Down the stretch and during the playoffs, Wilson’s role diminished, dropping from a third line to a fourth line and seeing his ice time diminish by about one minute. His one assist in 12 playoff games further emphasized the Caps’ need to upgrade their bottom six set of forwards, especially when measured against the Penguins’ potent third line of Nick Bonino, Phil Kessel and Carl Hagelin, which enters Game 3 of the Stanley Cup Final with a combined 19 goals and 35 points in 20 playoff games.
“Credit to them,” Wilson said. “They had four lines that were deep. All year we arguably had better depth than any other team in the whole league. Pittsburgh had a great identity with whoever you want to say is their bottom six. Bonino scores the winner (in Game 6) and his line contributes a lot toward the series. Not to say our lines didn’t but we need to get back to the drawing board and chip in.
“Hopefully, next year I can take on a little bit more responsibility as a player and keep growing. I think as long as I continue to improve from year to year that will be big for my game and help the team.
“I think I just need to continue to grow offensively. This year was big as far as becoming a defensive player, a penalty killer. That kind of responsibility of being out there in the last minute of games and Trotzy trusting me, the coaching staff trusting me. That trust is there now. That’s kind of the base of what you need and from there you can go and become more of an offensive threat and develop your game more.
“Next year I look to kind of do that a little bit. I felt like I had a good first series against Philly. I felt like I really had an effect on the game, an effect on the series.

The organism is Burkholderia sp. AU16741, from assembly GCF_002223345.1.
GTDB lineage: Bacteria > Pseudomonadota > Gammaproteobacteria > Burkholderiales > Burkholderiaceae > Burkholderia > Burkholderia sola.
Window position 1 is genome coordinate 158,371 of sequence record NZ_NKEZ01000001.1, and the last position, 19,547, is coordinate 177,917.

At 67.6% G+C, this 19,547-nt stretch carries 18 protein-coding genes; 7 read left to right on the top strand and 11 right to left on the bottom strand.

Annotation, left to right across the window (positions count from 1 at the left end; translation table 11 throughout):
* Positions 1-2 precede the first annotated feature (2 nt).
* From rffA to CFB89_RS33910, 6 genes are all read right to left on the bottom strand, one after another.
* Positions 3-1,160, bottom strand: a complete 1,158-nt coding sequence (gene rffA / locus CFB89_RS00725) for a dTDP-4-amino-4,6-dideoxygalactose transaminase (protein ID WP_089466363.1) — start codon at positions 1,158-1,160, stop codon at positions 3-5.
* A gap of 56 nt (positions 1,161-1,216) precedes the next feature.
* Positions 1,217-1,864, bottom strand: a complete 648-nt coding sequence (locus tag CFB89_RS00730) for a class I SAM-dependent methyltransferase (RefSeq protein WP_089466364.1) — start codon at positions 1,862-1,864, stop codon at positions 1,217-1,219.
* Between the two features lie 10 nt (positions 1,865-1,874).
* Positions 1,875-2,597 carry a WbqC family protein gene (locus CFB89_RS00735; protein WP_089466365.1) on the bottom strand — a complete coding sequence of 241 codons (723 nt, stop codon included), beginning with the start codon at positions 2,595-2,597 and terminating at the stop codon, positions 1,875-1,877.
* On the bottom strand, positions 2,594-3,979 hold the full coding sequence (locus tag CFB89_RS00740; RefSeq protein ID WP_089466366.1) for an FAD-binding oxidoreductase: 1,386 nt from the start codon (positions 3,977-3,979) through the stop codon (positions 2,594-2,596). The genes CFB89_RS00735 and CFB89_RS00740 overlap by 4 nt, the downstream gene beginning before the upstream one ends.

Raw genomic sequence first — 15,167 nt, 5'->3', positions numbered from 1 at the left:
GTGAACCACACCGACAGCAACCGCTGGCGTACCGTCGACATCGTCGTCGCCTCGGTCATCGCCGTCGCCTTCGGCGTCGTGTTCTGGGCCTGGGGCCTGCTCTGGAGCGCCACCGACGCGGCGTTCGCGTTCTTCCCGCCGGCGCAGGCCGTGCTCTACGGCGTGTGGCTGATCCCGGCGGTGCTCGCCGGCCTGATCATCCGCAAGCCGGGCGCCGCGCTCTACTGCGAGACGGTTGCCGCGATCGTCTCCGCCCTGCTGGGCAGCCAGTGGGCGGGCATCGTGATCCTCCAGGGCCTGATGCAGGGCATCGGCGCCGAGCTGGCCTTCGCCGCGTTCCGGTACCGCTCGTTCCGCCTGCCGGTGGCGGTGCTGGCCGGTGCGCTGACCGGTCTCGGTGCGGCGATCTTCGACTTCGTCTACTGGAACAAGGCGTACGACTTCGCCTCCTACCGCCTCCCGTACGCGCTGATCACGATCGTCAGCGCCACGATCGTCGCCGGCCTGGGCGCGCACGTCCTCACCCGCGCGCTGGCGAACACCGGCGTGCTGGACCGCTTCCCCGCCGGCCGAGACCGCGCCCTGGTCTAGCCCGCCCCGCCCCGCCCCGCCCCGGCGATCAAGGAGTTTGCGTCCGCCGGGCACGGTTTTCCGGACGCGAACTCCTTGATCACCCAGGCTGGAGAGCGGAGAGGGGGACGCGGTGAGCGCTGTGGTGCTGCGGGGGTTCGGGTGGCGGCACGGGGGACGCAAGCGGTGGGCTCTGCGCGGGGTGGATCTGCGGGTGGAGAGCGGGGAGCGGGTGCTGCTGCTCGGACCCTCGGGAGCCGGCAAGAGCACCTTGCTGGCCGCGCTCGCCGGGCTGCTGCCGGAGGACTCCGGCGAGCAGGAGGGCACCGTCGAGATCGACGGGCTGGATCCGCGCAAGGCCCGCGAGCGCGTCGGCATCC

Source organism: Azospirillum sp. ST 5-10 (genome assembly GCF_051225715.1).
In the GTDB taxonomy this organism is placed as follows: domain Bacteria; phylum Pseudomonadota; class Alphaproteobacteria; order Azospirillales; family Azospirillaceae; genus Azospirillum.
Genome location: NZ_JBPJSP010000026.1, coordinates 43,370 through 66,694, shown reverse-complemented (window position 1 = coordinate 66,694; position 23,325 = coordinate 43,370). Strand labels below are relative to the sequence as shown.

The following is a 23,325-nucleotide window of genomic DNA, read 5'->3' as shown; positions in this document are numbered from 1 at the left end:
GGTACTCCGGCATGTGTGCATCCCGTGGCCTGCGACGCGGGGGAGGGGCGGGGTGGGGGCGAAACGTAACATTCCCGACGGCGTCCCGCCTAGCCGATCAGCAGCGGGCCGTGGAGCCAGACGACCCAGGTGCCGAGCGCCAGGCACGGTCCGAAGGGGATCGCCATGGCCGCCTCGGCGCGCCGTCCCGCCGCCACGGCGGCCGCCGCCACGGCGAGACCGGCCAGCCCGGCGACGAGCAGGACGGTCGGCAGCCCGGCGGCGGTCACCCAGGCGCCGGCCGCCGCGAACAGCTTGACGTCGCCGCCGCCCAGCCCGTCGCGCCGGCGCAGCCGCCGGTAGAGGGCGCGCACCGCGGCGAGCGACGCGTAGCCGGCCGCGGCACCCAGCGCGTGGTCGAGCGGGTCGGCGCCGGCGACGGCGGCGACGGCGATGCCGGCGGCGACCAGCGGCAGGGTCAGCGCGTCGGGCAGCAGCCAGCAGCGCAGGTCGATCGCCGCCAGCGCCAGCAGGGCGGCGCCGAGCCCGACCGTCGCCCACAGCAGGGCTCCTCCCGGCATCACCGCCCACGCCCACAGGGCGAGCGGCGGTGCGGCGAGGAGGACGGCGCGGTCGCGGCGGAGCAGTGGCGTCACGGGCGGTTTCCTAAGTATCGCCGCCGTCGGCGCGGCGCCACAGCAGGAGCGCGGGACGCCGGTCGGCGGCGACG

“I think I could have been better in the Pittsburgh series. It was a different brand of hockey. It was fast and a skilled game and we needed a little more production from our bottom six. The pressure is always on the top six guys. In the media, they’re the ones that take the fall. ‘He didn’t score, and he didn’t score.’ It’s nice I don’t have that pressure, but at the end of the day we need to chip in a little bit. Talking with (Jay Beagle), we’ve got to take that on and take that responsibility to chip in more and contribute to those types of games.”
The Capitals agree and must decide this summer if they need to acquire a player with net presence or improve their overall team speed. MacLellan would like Wilson to be the player the Capitals lost in Joel Ward and Troy Brouwer, each of whom enjoyed productive post-seasons.
“I think it’s on us to turn Tom Wilson into Joel Ward,” MacLellan said. “It’s on Tom and on us to turn him into that kind of guy that has a net-front presence, that finds loose pucks, finds rebounds, plays good along the wall. I think Tom is our answer to that.